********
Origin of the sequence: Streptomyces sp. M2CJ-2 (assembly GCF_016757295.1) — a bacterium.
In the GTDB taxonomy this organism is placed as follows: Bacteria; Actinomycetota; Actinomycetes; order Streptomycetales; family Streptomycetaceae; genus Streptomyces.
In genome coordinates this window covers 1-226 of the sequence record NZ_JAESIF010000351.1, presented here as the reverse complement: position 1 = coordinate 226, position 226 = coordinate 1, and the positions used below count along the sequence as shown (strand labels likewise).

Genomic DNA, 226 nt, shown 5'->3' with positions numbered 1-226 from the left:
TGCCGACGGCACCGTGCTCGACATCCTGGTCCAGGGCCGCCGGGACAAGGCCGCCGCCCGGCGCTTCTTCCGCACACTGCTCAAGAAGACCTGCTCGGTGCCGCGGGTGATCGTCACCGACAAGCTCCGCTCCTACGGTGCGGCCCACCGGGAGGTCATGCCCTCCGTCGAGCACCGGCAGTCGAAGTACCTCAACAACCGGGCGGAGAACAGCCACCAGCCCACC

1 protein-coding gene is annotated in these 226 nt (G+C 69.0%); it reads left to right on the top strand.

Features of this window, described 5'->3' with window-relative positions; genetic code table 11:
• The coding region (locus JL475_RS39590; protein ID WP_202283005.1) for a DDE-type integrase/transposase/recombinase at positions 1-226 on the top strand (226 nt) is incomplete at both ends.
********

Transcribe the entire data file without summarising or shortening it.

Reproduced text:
Origin of the sequence: Streptomyces sp. M2CJ-2 (assembly GCF_016757295.1) — a bacterium.
In the GTDB taxonomy this organism is placed as follows: Bacteria; Actinomycetota; Actinomycetes; order Streptomycetales; family Streptomycetaceae; genus Streptomyces.
In genome coordinates this window covers 1-226 of the sequence record NZ_JAESIF010000351.1, presented here as the reverse complement: position 1 = coordinate 226, position 226 = coordinate 1, and the positions used below count along the sequence as shown (strand labels likewise).

Genomic DNA, 226 nt, shown 5'->3' with positions numbered 1-226 from the left:
TGCCGACGGCACCGTGCTCGACATCCTGGTCCAGGGCCGCCGGGACAAGGCCGCCGCCCGGCGCTTCTTCCGCACACTGCTCAAGAAGACCTGCTCGGTGCCGCGGGTGATCGTCACCGACAAGCTCCGCTCCTACGGTGCGGCCCACCGGGAGGTCATGCCCTCCGTCGAGCACCGGCAGTCGAAGTACCTCAACAACCGGGCGGAGAACAGCCACCAGCCCACC

1 protein-coding gene is annotated in these 226 nt (G+C 69.0%); it reads left to right on the top strand.

Features of this window, described 5'->3' with window-relative positions; genetic code table 11:
• The coding region (locus JL475_RS39590; protein ID WP_202283005.1) for a DDE-type integrase/transposase/recombinase at positions 1-226 on the top strand (226 nt) is incomplete at both ends.